Audiobook, Books, Contemporary, Fiction, Neurodiversity, Novel, Queer, Romance

The Rom-Com Agenda by Jayne Denker is a cute contemporary closed-door friends-to-lovers romance (3/5 stars)

The Rom-Com Agenda
by Jayne Denker
narrated by Erika Schindele
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The Rom-Com Agenda by Jayne Denker is a cute contemporary closed-door friends-to-lovers romance. We follow our two main characters with alternating third-person points-of-view. The audiobook clocks in at a little under eleven hours and is narrated by Erika Schindele.

After growing up in the foster care system, Leah is used to feeling alone. She spent the last year back in Willow Cove, taking care of her sick foster mother. Now she has nothing left to tie her to the town and it’s time to move on yet again. Eli’s ex-girlfriend just flew off to Rome for a year, but he thought their relationship was going amazing. After telling his family and friends how determined he is to get her back, they decide to give him a makeover inside and out.

This was cute, though there were some deeper moments. I especially liked all of the pop culture references, especially to rom-coms. I liked everyone in the friend group, and I hope we get a Delia book sometime in the future. Leah’s foster brother Patrick was a major tool. There’s some casual queer rep with a bisexual side character, but I wish there were more.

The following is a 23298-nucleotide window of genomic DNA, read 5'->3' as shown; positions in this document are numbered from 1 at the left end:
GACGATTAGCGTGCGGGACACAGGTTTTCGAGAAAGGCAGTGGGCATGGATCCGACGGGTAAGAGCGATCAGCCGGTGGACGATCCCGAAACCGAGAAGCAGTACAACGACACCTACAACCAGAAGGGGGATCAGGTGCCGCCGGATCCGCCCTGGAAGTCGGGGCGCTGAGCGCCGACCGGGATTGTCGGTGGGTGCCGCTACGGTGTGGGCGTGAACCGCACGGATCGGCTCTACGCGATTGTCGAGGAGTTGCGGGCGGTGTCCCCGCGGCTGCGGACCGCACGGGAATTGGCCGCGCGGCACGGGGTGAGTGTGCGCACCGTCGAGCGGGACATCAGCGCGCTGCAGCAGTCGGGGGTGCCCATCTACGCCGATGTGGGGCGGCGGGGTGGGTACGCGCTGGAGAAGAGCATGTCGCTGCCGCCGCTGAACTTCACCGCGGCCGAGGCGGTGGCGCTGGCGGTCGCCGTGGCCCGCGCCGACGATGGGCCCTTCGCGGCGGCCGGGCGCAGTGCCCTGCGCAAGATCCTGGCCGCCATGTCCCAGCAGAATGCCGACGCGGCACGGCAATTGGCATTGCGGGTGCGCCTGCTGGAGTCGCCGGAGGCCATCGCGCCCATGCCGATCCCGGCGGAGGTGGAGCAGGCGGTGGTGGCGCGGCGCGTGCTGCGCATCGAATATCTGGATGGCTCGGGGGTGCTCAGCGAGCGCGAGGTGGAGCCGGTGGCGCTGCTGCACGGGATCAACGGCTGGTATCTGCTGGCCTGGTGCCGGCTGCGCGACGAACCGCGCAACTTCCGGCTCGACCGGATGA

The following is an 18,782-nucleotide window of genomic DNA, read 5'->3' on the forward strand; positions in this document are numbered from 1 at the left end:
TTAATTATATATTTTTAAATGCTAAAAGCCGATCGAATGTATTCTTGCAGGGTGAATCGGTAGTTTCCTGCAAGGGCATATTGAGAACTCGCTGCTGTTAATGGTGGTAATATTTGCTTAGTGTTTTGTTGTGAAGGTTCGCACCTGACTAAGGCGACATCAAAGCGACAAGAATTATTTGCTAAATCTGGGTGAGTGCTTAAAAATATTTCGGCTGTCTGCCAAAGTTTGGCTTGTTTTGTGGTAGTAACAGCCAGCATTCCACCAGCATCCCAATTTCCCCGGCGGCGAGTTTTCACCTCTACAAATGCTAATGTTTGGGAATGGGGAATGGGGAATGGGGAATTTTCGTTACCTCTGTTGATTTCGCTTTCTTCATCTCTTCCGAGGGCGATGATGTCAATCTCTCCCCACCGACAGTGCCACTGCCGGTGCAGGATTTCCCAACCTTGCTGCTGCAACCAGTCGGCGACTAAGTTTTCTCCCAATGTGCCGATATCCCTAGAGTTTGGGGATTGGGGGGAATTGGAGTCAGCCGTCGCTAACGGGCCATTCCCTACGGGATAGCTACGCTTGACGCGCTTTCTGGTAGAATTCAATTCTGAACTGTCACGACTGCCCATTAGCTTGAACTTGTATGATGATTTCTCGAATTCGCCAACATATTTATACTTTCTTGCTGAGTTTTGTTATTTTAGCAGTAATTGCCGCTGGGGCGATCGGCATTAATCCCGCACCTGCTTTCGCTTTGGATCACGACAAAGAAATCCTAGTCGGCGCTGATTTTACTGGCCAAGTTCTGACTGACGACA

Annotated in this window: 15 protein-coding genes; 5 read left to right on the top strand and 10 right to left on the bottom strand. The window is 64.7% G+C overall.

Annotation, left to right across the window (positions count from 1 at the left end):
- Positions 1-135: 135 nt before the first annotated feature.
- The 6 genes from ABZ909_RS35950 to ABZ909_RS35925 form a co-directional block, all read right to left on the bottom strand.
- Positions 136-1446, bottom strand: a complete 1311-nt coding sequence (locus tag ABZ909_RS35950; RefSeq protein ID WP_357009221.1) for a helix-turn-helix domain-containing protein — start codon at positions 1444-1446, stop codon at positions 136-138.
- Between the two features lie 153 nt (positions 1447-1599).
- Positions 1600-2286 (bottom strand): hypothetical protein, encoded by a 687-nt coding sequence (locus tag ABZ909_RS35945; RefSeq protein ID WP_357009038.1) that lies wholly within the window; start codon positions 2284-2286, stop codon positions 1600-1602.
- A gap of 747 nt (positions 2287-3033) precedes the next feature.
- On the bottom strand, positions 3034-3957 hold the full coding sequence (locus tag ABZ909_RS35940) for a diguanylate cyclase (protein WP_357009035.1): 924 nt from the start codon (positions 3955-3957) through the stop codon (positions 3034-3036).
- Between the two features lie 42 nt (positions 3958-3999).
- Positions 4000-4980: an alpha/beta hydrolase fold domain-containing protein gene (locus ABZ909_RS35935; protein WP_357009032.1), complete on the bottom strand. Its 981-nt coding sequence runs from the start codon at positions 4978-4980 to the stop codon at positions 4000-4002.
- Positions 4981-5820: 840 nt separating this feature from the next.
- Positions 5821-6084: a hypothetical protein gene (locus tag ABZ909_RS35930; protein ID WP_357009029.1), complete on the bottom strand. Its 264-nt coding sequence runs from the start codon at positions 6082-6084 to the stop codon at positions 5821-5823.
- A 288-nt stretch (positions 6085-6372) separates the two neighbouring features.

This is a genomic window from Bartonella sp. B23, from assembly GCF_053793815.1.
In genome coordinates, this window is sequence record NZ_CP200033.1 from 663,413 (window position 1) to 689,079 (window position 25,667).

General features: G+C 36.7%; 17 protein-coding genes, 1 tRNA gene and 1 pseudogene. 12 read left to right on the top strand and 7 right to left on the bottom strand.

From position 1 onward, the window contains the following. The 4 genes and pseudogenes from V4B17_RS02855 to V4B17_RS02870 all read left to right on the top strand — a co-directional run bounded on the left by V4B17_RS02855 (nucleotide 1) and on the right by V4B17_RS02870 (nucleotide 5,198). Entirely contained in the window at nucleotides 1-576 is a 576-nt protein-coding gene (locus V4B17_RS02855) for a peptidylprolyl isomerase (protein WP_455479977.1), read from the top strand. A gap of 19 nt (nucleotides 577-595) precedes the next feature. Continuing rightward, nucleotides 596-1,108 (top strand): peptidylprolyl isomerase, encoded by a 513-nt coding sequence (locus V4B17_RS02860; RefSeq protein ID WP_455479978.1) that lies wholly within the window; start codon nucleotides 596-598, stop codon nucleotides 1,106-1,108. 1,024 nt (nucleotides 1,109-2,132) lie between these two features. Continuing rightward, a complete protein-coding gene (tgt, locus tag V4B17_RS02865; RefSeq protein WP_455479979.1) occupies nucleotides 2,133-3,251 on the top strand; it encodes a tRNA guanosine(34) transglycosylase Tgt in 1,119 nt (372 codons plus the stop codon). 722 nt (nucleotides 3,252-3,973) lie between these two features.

Leah was great and there were a lot of parts of her personality that I identified with. Eli was okay, but I feel like he was stubbornly holding onto his plan to woo back Victoria for a little bit too long. That being said, I really did like the two of them together.

I had a hard time reading the ebook version; for some reason it just wasn’t holding my full attention. I think my main issue was with the pacing. There was also some weird information missing, at least in my reading. I don’t think I realized Eli’s sister’s husband was not white until very near the end of the book when he had an offhand comment about having more melanin than his wife. It’s possible I missed some references to this but the author could have shown this in other ways.

Once I switched over to the audiobook I had a much better reading experience. I think the narrator did a good job, but with dual POVs I tend to prefer having two different narrators.

Tropes in this book include: found family, slow burn, friends to lovers, small town, closed door

CW: death of parent from cancer (prior to book), description of panic attacks and dissociation

I received a copy of this book to review. All opinions contained herein are my own.

If you want to see more from me, check out my bookstagram!

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